According to Dentzer, the briefing was designed to address the data in the 2013 National Research Council (NRC) and Institute of Medicine (IOM) report, U.S. Health in International Perspective: Shorter Lives, Poorer Health (see Update, October 7, 2013), also the subject of an earlier congressional briefing sponsored by the Coalition for the Advancement of Health Through Behavioral and Social Sciences Research (CAHT-BSSR), a COSSA-led coalition co-chaired by deputy director Angela Sharpe. Dentzer highlighted research by David A. Kindig and Erika R. Cheng which examined the trends in age-adjusted mortality rates in U.S. counties between 1992 and 2006 and found that “even as mortality fell in most U.S. counties, female mortality rose in 42.8 percent of counties during this period.” (more…)

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Posted in Issue 14 (July 28), Update, Volume 33 (2014)

National Humanities Council Meets as NEH Faces Budget Uncertainty, New Chairman

The National Council on the Humanities, the advisory body to the National Endowment for the Humanities (NEH), met on July 10 and 11. The meeting was presided over by NEH’s Acting Chairman Carole Watson, who has been leading the agency since Jim Leach left in May. Watson observed that it has been a time of change for NEH, which recently relocated from its home of more than 30 years in the Old Post Office Building to new offices in Constitution Center. In addition, President Obama’s nominee to lead the agency, William “Bro” Adams, former president of Colby College, had recently been confirmed by the Senate. Adams was sworn in on July 22, beginning his tenure as Chairman. (more…)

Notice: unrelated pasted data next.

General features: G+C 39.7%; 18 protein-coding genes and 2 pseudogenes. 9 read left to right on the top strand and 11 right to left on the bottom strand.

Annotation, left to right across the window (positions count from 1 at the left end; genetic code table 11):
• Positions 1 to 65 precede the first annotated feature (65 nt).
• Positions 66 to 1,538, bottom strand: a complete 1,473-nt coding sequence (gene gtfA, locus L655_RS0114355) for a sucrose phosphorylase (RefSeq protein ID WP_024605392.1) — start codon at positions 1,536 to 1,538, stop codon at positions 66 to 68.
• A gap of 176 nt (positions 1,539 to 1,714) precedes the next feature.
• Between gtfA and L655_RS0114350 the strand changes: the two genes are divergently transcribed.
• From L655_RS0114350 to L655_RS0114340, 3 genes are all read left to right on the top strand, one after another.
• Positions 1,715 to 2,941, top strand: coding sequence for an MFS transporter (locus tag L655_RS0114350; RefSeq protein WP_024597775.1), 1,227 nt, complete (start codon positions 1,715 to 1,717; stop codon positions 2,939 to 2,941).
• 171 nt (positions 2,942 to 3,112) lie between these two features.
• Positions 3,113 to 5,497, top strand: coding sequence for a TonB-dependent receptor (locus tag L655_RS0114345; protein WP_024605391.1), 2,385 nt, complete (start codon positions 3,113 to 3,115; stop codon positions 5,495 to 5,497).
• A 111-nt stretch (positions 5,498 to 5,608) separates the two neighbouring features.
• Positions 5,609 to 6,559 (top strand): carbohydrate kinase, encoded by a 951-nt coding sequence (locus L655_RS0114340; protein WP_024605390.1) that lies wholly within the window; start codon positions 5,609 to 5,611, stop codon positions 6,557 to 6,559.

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Posted in Issue 14 (July 28), Update, Volume 33 (2014)

NCHS Releases Data on Weight Misperception in Children, Sexual Orientation-Based Health Disparities

A recent National Center for Health Statistics (NCHS) data brief looks at children’s (8-15 years old) misperception of their weight status. When asked if they felt they were too thin, overweight, or about right, 30 percent of children’s responses did not match their weight status. This misperception was more common among boys (32.2 percent) than girls (28 percent). Seventy-six percent of overweight children and 41.9 percent of obese children described themselves as “about right.” Nearly half (48.5 percent) of underweight children also described themselves as “about right.” More than 12 percent of healthy weight children (over 2 million) believed themselves to be too thin or too fat. Weight misperception also varied by race and ethnicity; it was higher among non-Hispanic black (34.4 percent) and Mexican-American (34 percent) children than non-Hispanic white children (27.7 percent). The data comes from the National Health and Nutrition Examination Survey (NHANES), 2005-2012.

NCHS has also released its first sexual orientation-based health data, drawn from the National Health Interview Survey (NHIS), as a new National Health Statistics Report, Sexual Orientation and Health Among U.S. Adults: National Health Interview Survey, 2013. Based on interviews with adults ages 18-64, the report indicates that 96.6 percent of adults identified as straight, 1.6 percent as gay or lesbian, and 0.7 percent as bisexual, with the remainder answering “don’t know,” “something else,” or refusing to answer. The report found higher rates of smoking and binge drinking among gay or lesbian and bisexual adults. Overall, there were no significant differences between straight-identified and lesbian-, gay-, or bisexual-identified adults based on physical activity, self-reported health, or uninsurance rates (although there was some variation by gender). A higher percentage of gay and lesbian adults received an influenza vaccine (42.9 percent) than straight adults (35 percent).

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Posted in Issue 14 (July 28), Update, Volume 33 (2014)